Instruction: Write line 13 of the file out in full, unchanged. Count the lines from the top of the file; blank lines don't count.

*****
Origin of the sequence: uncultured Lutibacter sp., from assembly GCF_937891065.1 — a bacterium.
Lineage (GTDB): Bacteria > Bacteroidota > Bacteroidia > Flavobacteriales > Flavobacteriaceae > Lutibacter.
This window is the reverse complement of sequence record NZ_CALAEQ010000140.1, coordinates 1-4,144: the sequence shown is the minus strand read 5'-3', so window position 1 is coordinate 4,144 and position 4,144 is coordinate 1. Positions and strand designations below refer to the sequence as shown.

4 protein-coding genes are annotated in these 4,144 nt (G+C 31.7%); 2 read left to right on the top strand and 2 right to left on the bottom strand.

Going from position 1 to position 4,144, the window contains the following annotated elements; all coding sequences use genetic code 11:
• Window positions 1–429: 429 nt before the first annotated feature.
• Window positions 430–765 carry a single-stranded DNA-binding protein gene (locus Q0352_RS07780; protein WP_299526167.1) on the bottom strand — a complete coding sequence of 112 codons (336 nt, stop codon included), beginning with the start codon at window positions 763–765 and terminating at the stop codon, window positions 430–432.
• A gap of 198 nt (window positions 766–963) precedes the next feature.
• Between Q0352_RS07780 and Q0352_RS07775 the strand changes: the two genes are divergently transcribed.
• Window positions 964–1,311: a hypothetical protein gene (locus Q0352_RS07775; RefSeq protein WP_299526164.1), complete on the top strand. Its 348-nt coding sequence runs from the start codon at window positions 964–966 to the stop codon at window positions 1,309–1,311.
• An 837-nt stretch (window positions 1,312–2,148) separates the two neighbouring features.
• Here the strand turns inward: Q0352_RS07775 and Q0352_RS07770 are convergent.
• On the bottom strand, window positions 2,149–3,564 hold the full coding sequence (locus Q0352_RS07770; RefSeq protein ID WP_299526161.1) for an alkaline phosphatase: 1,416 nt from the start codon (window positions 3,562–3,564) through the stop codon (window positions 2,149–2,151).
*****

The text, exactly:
• On the bottom strand, window positions 2,149–3,564 hold the full coding sequence (locus Q0352_RS07770; RefSeq protein ID WP_299526161.1) for an alkaline phosphatase: 1,416 nt from the start codon (window positions 3,562–3,564) through the stop codon (window positions 2,149–2,151).